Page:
It’s true, factory farmed eggs are worth worrying about. I’m talking about the ones that are commonly found in supermarkets. However. I only use fresh, pasture raised chicken eggs or my own backyard, pasture raised duck eggs and I don’t ever keep them refrigerated. They last…well, I don’t actually know but I’ve had them sitting in the basement for a month and they were just fine. Salmonella is only a risk with store-bought eggs and even then it’s a small risk but yuck, once you’ve had a real fresh egg from a happy, healthy bird you’ll never want to go back to those crummy ones again. And the mayo? My homemade mayo is still good after a month even if I take it somewhere and it gets warm and separates. I just bring the leftover stuff home, put it in the fridge to let it get cold then take it out and give it a stir. It’s as good as new!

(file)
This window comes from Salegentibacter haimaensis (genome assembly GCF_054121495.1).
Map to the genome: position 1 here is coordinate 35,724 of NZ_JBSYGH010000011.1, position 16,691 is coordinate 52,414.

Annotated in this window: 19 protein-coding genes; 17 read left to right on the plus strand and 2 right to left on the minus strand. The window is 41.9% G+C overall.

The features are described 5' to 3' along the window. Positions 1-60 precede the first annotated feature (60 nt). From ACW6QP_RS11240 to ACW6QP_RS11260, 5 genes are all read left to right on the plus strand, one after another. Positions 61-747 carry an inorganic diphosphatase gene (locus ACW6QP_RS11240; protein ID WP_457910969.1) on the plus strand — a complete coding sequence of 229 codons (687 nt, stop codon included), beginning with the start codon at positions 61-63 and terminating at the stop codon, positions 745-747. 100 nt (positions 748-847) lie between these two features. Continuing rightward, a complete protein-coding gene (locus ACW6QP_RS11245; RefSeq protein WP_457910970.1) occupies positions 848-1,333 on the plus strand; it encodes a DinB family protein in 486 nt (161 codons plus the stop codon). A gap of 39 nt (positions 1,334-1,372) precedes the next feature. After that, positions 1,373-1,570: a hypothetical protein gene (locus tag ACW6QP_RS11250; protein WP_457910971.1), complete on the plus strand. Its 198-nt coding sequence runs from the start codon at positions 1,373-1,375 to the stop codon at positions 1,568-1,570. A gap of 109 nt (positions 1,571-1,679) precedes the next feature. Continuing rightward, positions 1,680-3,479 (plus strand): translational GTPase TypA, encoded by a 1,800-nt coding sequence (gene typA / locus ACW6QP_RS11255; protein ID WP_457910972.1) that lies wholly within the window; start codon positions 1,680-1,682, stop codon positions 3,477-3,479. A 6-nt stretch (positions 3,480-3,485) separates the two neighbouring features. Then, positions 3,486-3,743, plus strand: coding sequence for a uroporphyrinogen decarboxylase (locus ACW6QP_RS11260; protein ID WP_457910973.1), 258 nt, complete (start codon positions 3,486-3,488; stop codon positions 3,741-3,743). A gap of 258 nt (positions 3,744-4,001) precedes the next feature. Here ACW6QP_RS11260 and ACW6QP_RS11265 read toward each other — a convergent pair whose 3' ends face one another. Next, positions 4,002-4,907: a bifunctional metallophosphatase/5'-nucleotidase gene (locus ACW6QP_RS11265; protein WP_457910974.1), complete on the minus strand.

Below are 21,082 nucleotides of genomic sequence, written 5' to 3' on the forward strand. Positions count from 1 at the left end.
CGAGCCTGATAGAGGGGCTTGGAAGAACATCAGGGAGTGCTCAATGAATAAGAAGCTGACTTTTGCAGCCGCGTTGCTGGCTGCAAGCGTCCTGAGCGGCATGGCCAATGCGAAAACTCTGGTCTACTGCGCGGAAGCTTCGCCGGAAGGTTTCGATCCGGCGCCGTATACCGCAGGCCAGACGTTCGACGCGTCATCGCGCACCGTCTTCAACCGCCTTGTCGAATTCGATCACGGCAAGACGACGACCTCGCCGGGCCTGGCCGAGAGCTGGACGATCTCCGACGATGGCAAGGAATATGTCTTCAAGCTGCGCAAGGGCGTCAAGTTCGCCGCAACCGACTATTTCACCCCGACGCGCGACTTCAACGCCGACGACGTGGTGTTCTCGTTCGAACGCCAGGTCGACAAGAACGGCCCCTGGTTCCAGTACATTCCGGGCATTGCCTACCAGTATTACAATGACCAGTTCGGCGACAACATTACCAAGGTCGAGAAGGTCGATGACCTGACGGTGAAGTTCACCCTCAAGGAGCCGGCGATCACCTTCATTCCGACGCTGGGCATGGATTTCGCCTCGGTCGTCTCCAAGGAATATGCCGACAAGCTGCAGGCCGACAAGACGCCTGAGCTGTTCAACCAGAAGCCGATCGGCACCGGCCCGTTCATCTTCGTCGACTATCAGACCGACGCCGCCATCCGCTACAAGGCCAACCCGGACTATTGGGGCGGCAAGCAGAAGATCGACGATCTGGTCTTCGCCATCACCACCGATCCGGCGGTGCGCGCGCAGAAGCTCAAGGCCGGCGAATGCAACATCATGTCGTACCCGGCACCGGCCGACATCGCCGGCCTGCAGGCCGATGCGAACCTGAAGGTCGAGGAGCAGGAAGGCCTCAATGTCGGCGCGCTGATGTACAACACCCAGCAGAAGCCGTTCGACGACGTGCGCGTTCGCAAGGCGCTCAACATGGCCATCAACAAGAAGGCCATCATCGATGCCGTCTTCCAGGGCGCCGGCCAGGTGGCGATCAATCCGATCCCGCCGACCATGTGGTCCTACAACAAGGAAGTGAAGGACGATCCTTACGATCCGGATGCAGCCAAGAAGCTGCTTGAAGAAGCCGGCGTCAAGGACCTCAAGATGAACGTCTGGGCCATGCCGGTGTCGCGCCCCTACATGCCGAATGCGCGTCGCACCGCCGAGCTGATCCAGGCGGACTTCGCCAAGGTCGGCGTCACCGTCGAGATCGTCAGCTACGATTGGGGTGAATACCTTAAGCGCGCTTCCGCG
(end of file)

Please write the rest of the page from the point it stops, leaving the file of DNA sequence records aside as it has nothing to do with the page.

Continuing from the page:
I think we’ve been made afraid of real food by the food manufacturers who love to see us throw away food and buy more. Grrrrrrr.

    7:36 pm  Mar 29th, 2013
  65. Annie

    Oh, I forgot to mention. I eat raw eggs all the time. One of my go-to “instant breakfasts” is eggnog made with raw egg and raw milk. I add a bit of nutmeg, some maple syrup and vanilla extract. Oh, oh so good! If I like I can throw in some protein powder but really, who needs it?

    And btw; I’m 66 years old and have been doing this crazy stuff all my life. I am totally prescription drug free and plan on staying that way; yessir! Real food will keep you healthy.

    7:40 pm  Mar 29th, 2013